Latest Women’s Health News
If you are looking for information, tips, and answers to women’s health questions, you have come to the right place. As a program of the Cleveland Clinic Center for Specialized Women’s Health, we can offer you expert advice and current articles from the women’s health community about maturing women related health topics, including:
- Dietary concerns
- Menopause management
- Necessary medical tests
- Osteoporosis prevention
You’ll also find cutting edge women’s health news from the Cleveland Clinic, as well as developments from other women’s health news outlets all within the Speaking of Women’s Health community section.
Make sure to stay up-to-date on current women’s health news, articles and videos by viewing the releases below.
Combined hormonal contraceptives are contraindicated in women who have migraine with aura, in whom these drugs can increase the risk of ischemic stroke. However, this contraindication is based on data from the 1960s and 1970s, when oral contraceptives contained much higher doses of estrogen.
Stroke risk is not significantly increased with today's oral contraceptives, many of which contain less than 30 μg of ethinyl estradiol. Ultra-low-dose formulations—those that contain less than 20 µg of ethinyl estradiol—may help prevent menstrual migraine and reduce the frequency of aura.Read more…
September 2017 -- Many women avoided or stopped using hormones for menopause symptoms since 2002, when the federally funded Women’s Health Initiative (WHI) study linked the treatments containing man-made versions of the female hormones estrogen and progestin to an increased risk of breast cancer, heart attacks and strokes.
The current study, however, looked at longer-term data from the WHI study and found no increased risk of death from all causes, or from cancer or cardiovascular issues in particular, associated with hormone use.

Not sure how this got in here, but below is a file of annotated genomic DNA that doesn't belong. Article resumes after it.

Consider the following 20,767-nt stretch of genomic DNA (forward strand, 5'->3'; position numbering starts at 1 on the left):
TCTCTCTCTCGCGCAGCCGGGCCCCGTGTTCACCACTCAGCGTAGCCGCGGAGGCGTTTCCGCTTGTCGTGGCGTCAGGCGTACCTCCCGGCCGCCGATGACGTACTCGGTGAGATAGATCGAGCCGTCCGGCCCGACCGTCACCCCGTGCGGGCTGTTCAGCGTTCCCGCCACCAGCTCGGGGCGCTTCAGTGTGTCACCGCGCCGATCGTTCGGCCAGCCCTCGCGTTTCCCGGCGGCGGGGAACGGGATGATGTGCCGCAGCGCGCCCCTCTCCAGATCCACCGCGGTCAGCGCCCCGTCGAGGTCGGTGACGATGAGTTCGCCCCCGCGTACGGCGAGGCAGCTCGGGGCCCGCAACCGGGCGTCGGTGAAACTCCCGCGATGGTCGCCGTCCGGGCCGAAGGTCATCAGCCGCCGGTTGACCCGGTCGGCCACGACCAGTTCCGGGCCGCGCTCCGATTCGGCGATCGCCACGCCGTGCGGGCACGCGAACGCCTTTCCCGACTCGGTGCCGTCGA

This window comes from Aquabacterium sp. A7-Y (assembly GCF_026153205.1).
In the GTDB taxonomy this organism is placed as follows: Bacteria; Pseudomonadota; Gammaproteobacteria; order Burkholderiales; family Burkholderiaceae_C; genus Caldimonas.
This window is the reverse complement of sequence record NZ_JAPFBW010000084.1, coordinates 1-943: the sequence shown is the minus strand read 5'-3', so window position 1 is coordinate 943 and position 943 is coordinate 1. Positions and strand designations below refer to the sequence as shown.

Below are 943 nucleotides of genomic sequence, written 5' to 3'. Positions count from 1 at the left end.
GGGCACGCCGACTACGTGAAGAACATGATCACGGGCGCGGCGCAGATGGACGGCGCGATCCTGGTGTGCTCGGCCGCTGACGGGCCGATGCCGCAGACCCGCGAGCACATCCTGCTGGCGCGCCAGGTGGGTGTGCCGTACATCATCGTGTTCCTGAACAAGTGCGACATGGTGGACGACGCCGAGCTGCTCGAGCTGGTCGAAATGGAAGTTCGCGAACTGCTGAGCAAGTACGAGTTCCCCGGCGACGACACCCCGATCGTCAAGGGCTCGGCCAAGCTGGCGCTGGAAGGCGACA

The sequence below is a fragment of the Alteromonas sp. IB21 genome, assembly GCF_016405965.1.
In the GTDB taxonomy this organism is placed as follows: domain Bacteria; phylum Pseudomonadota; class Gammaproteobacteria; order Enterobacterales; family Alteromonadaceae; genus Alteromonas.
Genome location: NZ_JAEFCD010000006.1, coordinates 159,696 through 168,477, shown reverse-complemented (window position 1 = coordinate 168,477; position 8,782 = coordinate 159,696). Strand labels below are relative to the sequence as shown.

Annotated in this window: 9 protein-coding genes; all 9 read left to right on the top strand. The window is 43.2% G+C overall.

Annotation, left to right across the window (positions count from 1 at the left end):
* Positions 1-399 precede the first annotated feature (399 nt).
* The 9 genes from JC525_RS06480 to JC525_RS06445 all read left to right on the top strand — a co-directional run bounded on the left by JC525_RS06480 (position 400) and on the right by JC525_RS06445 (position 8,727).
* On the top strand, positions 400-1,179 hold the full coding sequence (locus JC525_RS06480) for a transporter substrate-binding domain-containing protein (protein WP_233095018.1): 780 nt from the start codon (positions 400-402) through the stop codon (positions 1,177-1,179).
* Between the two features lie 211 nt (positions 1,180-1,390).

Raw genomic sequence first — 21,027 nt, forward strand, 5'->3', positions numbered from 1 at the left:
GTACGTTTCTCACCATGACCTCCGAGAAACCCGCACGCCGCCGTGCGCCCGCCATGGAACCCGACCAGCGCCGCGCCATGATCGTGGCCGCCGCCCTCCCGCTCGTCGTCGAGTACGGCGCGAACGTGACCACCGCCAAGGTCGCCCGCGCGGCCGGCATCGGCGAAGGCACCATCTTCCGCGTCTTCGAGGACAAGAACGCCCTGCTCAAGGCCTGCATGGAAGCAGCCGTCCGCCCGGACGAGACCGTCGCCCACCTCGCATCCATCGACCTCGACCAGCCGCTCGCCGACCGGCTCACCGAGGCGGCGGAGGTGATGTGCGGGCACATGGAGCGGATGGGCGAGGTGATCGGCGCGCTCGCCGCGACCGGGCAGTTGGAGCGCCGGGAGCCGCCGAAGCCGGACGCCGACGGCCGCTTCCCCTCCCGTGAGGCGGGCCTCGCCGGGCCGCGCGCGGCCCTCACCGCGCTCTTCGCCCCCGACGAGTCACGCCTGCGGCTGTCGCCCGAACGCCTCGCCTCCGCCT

Dr. Holly Thacker, Director of Cleveland Clinic's Center for Specialized Women's Health says this news should be reassuring to both women who want to take hormones and those who never have.Read more…
September 2017 -- PHILADELPHIA (CBS)— Fifteen years ago, scientists said hormone replacement therapy was risky. Now the research is showing it does not increase premature deaths.
Hormones were once considered a fountain of youth for menopausal women, but millions stopped taking them after the 2002 landmark study revealed hormone therapy could increase the risk of breast cancer, strokes and heart disease.
But now, follow-up research says women who took either estrogen or a combined estrogen-progestin therapy showed no increase in their risk of death from all causes, including cancer and heart disease.
“They don’t necessarily have to take hormones if they’re not hormonally deficient, but if they are, they can take them safely and effectively,” said Dr. Holly Thacker, with the Cleveland Clinic.Read more…
September 2017 -- About half of women begin menopause by age 51 years, according to the National Institute on Aging, and some women may experience its symptoms as much as a decade before that.